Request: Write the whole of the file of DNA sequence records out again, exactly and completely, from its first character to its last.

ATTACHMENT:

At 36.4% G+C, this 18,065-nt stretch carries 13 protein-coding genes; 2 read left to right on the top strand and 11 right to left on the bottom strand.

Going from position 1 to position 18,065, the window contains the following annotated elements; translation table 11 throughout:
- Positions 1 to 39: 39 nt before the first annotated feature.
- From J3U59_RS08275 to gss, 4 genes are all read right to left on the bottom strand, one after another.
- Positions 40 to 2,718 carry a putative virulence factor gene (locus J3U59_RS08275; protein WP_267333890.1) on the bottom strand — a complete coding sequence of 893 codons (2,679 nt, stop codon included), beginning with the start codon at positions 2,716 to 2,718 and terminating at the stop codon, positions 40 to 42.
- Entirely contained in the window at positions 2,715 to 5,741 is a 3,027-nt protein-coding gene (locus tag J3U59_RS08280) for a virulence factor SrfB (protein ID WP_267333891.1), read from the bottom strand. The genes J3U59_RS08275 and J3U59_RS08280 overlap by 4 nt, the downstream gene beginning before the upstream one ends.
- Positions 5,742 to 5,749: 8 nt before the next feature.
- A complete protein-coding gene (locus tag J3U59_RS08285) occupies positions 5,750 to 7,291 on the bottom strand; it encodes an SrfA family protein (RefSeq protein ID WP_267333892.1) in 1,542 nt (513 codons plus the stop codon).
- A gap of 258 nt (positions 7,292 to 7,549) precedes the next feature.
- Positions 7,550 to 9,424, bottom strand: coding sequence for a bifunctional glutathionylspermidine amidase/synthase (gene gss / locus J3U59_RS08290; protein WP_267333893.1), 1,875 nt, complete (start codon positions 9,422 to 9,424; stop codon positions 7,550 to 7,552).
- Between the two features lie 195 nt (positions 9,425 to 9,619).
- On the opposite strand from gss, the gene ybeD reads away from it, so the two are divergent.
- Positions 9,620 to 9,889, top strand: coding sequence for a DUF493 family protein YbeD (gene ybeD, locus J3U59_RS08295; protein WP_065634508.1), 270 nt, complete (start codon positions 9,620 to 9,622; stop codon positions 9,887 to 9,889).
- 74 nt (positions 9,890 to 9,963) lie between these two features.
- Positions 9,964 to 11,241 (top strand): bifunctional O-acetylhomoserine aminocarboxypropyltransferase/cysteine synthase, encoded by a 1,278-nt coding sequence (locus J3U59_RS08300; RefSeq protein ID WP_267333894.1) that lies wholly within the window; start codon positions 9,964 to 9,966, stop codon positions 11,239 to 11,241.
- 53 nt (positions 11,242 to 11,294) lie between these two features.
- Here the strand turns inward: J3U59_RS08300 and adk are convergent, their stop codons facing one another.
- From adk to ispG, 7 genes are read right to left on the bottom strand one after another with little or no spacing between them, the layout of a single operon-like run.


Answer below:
At 36.4% G+C, this 18,065-nt stretch carries 13 protein-coding genes; 2 read left to right on the top strand and 11 right to left on the bottom strand.

Going from position 1 to position 18,065, the window contains the following annotated elements; translation table 11 throughout:
- Positions 1 to 39: 39 nt before the first annotated feature.
- From J3U59_RS08275 to gss, 4 genes are all read right to left on the bottom strand, one after another.
- Positions 40 to 2,718 carry a putative virulence factor gene (locus J3U59_RS08275; protein WP_267333890.1) on the bottom strand — a complete coding sequence of 893 codons (2,679 nt, stop codon included), beginning with the start codon at positions 2,716 to 2,718 and terminating at the stop codon, positions 40 to 42.
- Entirely contained in the window at positions 2,715 to 5,741 is a 3,027-nt protein-coding gene (locus tag J3U59_RS08280) for a virulence factor SrfB (protein ID WP_267333891.1), read from the bottom strand. The genes J3U59_RS08275 and J3U59_RS08280 overlap by 4 nt, the downstream gene beginning before the upstream one ends.
- Positions 5,742 to 5,749: 8 nt before the next feature.
- A complete protein-coding gene (locus tag J3U59_RS08285) occupies positions 5,750 to 7,291 on the bottom strand; it encodes an SrfA family protein (RefSeq protein ID WP_267333892.1) in 1,542 nt (513 codons plus the stop codon).
- A gap of 258 nt (positions 7,292 to 7,549) precedes the next feature.
- Positions 7,550 to 9,424, bottom strand: coding sequence for a bifunctional glutathionylspermidine amidase/synthase (gene gss / locus J3U59_RS08290; protein WP_267333893.1), 1,875 nt, complete (start codon positions 9,422 to 9,424; stop codon positions 7,550 to 7,552).
- Between the two features lie 195 nt (positions 9,425 to 9,619).
- On the opposite strand from gss, the gene ybeD reads away from it, so the two are divergent.
- Positions 9,620 to 9,889, top strand: coding sequence for a DUF493 family protein YbeD (gene ybeD, locus J3U59_RS08295; protein WP_065634508.1), 270 nt, complete (start codon positions 9,620 to 9,622; stop codon positions 9,887 to 9,889).
- 74 nt (positions 9,890 to 9,963) lie between these two features.
- Positions 9,964 to 11,241 (top strand): bifunctional O-acetylhomoserine aminocarboxypropyltransferase/cysteine synthase, encoded by a 1,278-nt coding sequence (locus J3U59_RS08300; RefSeq protein ID WP_267333894.1) that lies wholly within the window; start codon positions 9,964 to 9,966, stop codon positions 11,239 to 11,241.
- 53 nt (positions 11,242 to 11,294) lie between these two features.
- Here the strand turns inward: J3U59_RS08300 and adk are convergent, their stop codons facing one another.
- From adk to ispG, 7 genes are read right to left on the bottom strand one after another with little or no spacing between them, the layout of a single operon-like run.